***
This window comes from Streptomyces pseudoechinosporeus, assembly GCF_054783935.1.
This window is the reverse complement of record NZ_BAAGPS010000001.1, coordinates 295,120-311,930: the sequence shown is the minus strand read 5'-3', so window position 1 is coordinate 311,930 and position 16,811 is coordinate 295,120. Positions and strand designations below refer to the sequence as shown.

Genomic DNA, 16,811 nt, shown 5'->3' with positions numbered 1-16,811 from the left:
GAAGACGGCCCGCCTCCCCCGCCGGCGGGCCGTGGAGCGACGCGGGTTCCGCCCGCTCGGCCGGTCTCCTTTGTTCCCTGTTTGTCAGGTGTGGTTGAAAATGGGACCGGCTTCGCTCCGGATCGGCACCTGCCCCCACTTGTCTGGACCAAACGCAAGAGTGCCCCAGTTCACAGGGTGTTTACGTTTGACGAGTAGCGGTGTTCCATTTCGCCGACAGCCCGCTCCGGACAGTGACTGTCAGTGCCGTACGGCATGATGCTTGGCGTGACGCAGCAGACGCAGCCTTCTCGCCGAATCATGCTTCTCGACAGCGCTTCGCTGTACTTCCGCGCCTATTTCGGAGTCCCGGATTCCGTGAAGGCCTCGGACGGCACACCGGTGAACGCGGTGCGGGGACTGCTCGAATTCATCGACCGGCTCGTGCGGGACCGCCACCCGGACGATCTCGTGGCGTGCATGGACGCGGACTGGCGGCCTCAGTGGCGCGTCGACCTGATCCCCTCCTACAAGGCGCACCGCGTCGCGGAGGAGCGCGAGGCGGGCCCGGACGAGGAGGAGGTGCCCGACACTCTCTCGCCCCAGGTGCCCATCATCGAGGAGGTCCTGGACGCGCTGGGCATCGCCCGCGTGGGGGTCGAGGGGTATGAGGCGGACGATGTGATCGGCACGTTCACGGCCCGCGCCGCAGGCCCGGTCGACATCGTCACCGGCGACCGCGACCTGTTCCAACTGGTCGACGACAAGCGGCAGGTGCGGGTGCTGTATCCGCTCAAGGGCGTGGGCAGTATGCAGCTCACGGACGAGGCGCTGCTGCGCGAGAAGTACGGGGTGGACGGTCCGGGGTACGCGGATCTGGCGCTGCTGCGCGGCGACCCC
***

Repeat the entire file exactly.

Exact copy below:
This window comes from Streptomyces pseudoechinosporeus, assembly GCF_054783935.1.
This window is the reverse complement of record NZ_BAAGPS010000001.1, coordinates 295,120-311,930: the sequence shown is the minus strand read 5'-3', so window position 1 is coordinate 311,930 and position 16,811 is coordinate 295,120. Positions and strand designations below refer to the sequence as shown.

Genomic DNA, 16,811 nt, shown 5'->3' with positions numbered 1-16,811 from the left:
GAAGACGGCCCGCCTCCCCCGCCGGCGGGCCGTGGAGCGACGCGGGTTCCGCCCGCTCGGCCGGTCTCCTTTGTTCCCTGTTTGTCAGGTGTGGTTGAAAATGGGACCGGCTTCGCTCCGGATCGGCACCTGCCCCCACTTGTCTGGACCAAACGCAAGAGTGCCCCAGTTCACAGGGTGTTTACGTTTGACGAGTAGCGGTGTTCCATTTCGCCGACAGCCCGCTCCGGACAGTGACTGTCAGTGCCGTACGGCATGATGCTTGGCGTGACGCAGCAGACGCAGCCTTCTCGCCGAATCATGCTTCTCGACAGCGCTTCGCTGTACTTCCGCGCCTATTTCGGAGTCCCGGATTCCGTGAAGGCCTCGGACGGCACACCGGTGAACGCGGTGCGGGGACTGCTCGAATTCATCGACCGGCTCGTGCGGGACCGCCACCCGGACGATCTCGTGGCGTGCATGGACGCGGACTGGCGGCCTCAGTGGCGCGTCGACCTGATCCCCTCCTACAAGGCGCACCGCGTCGCGGAGGAGCGCGAGGCGGGCCCGGACGAGGAGGAGGTGCCCGACACTCTCTCGCCCCAGGTGCCCATCATCGAGGAGGTCCTGGACGCGCTGGGCATCGCCCGCGTGGGGGTCGAGGGGTATGAGGCGGACGATGTGATCGGCACGTTCACGGCCCGCGCCGCAGGCCCGGTCGACATCGTCACCGGCGACCGCGACCTGTTCCAACTGGTCGACGACAAGCGGCAGGTGCGGGTGCTGTATCCGCTCAAGGGCGTGGGCAGTATGCAGCTCACGGACGAGGCGCTGCTGCGCGAGAAGTACGGGGTGGACGGTCCGGGGTACGCGGATCTGGCGCTGCTGCGCGGCGACCCC